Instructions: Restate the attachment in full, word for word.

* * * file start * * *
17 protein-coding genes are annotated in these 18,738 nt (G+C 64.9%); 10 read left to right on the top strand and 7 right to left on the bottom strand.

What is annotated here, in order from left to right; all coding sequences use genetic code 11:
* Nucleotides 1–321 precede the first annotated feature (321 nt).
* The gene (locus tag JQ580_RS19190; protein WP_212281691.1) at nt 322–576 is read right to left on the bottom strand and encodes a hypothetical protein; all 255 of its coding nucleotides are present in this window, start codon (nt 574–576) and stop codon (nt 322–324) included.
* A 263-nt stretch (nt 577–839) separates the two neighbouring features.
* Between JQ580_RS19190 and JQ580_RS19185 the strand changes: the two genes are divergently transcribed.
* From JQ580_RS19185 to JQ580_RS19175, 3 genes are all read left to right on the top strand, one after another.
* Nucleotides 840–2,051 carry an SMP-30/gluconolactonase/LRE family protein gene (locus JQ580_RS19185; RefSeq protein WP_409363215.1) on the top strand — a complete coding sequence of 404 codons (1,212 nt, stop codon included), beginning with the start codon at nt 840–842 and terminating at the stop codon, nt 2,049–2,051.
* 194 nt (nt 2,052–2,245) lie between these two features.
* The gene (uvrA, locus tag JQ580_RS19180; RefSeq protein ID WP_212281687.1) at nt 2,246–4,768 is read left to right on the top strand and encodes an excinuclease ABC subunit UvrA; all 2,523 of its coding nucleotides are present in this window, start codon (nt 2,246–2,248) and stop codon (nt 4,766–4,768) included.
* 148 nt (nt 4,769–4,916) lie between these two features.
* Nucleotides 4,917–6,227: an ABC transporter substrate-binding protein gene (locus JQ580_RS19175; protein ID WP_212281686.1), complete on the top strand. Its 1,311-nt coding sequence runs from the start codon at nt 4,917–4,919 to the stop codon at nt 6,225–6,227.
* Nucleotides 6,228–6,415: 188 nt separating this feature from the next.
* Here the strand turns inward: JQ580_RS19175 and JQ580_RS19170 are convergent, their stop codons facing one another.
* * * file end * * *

17 protein-coding genes are annotated in these 18,738 nt (G+C 64.9%); 10 read left to right on the top strand and 7 right to left on the bottom strand.

What is annotated here, in order from left to right; all coding sequences use genetic code 11:
* Nucleotides 1–321 precede the first annotated feature (321 nt).
* The gene (locus tag JQ580_RS19190; protein WP_212281691.1) at nt 322–576 is read right to left on the bottom strand and encodes a hypothetical protein; all 255 of its coding nucleotides are present in this window, start codon (nt 574–576) and stop codon (nt 322–324) included.
* A 263-nt stretch (nt 577–839) separates the two neighbouring features.
* Between JQ580_RS19190 and JQ580_RS19185 the strand changes: the two genes are divergently transcribed.
* From JQ580_RS19185 to JQ580_RS19175, 3 genes are all read left to right on the top strand, one after another.
* Nucleotides 840–2,051 carry an SMP-30/gluconolactonase/LRE family protein gene (locus JQ580_RS19185; RefSeq protein WP_409363215.1) on the top strand — a complete coding sequence of 404 codons (1,212 nt, stop codon included), beginning with the start codon at nt 840–842 and terminating at the stop codon, nt 2,049–2,051.
* 194 nt (nt 2,052–2,245) lie between these two features.
* The gene (uvrA, locus tag JQ580_RS19180; RefSeq protein ID WP_212281687.1) at nt 2,246–4,768 is read left to right on the top strand and encodes an excinuclease ABC subunit UvrA; all 2,523 of its coding nucleotides are present in this window, start codon (nt 2,246–2,248) and stop codon (nt 4,766–4,768) included.
* 148 nt (nt 4,769–4,916) lie between these two features.
* Nucleotides 4,917–6,227: an ABC transporter substrate-binding protein gene (locus JQ580_RS19175; protein ID WP_212281686.1), complete on the top strand. Its 1,311-nt coding sequence runs from the start codon at nt 4,917–4,919 to the stop codon at nt 6,225–6,227.
* Nucleotides 6,228–6,415: 188 nt separating this feature from the next.
* Here the strand turns inward: JQ580_RS19175 and JQ580_RS19170 are convergent, their stop codons facing one another.